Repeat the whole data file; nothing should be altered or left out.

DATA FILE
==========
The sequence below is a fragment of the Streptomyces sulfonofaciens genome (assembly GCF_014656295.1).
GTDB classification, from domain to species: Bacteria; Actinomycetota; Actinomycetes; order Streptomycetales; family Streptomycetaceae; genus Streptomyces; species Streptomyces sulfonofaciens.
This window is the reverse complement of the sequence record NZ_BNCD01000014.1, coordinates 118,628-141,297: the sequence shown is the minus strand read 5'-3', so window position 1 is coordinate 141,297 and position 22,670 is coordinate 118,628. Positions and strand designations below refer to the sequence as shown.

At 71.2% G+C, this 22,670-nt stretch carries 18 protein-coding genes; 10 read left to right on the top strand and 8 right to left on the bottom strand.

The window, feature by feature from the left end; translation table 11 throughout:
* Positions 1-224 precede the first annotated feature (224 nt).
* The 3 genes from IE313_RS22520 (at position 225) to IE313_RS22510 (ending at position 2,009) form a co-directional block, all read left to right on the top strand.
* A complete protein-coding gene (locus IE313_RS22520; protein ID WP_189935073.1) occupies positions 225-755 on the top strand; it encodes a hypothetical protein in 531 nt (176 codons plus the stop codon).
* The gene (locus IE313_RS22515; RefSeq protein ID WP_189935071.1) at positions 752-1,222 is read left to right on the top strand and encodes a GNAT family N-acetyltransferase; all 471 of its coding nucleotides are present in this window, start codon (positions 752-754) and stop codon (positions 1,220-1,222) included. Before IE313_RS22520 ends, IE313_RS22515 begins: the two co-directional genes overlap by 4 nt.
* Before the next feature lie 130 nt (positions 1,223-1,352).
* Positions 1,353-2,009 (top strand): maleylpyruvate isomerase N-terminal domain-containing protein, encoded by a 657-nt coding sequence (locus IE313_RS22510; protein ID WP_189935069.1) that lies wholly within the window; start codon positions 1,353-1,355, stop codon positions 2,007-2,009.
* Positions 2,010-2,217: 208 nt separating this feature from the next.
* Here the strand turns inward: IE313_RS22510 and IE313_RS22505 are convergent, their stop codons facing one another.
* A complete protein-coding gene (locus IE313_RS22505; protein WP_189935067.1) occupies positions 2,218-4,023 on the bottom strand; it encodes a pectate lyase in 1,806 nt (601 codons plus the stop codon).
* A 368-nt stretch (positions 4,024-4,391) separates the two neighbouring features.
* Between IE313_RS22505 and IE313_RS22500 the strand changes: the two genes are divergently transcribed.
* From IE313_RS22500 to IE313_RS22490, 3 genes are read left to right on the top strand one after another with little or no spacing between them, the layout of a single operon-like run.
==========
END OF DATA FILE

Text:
The sequence below is a fragment of the Streptomyces sulfonofaciens genome (assembly GCF_014656295.1).
GTDB classification, from domain to species: Bacteria; Actinomycetota; Actinomycetes; order Streptomycetales; family Streptomycetaceae; genus Streptomyces; species Streptomyces sulfonofaciens.
This window is the reverse complement of the sequence record NZ_BNCD01000014.1, coordinates 118,628-141,297: the sequence shown is the minus strand read 5'-3', so window position 1 is coordinate 141,297 and position 22,670 is coordinate 118,628. Positions and strand designations below refer to the sequence as shown.

At 71.2% G+C, this 22,670-nt stretch carries 18 protein-coding genes; 10 read left to right on the top strand and 8 right to left on the bottom strand.

The window, feature by feature from the left end; translation table 11 throughout:
* Positions 1-224 precede the first annotated feature (224 nt).
* The 3 genes from IE313_RS22520 (at position 225) to IE313_RS22510 (ending at position 2,009) form a co-directional block, all read left to right on the top strand.
* A complete protein-coding gene (locus IE313_RS22520; protein ID WP_189935073.1) occupies positions 225-755 on the top strand; it encodes a hypothetical protein in 531 nt (176 codons plus the stop codon).
* The gene (locus IE313_RS22515; RefSeq protein ID WP_189935071.1) at positions 752-1,222 is read left to right on the top strand and encodes a GNAT family N-acetyltransferase; all 471 of its coding nucleotides are present in this window, start codon (positions 752-754) and stop codon (positions 1,220-1,222) included. Before IE313_RS22520 ends, IE313_RS22515 begins: the two co-directional genes overlap by 4 nt.
* Before the next feature lie 130 nt (positions 1,223-1,352).
* Positions 1,353-2,009 (top strand): maleylpyruvate isomerase N-terminal domain-containing protein, encoded by a 657-nt coding sequence (locus IE313_RS22510; protein ID WP_189935069.1) that lies wholly within the window; start codon positions 1,353-1,355, stop codon positions 2,007-2,009.
* Positions 2,010-2,217: 208 nt separating this feature from the next.
* Here the strand turns inward: IE313_RS22510 and IE313_RS22505 are convergent, their stop codons facing one another.
* A complete protein-coding gene (locus IE313_RS22505; protein WP_189935067.1) occupies positions 2,218-4,023 on the bottom strand; it encodes a pectate lyase in 1,806 nt (601 codons plus the stop codon).
* A 368-nt stretch (positions 4,024-4,391) separates the two neighbouring features.
* Between IE313_RS22505 and IE313_RS22500 the strand changes: the two genes are divergently transcribed.
* From IE313_RS22500 to IE313_RS22490, 3 genes are read left to right on the top strand one after another with little or no spacing between them, the layout of a single operon-like run.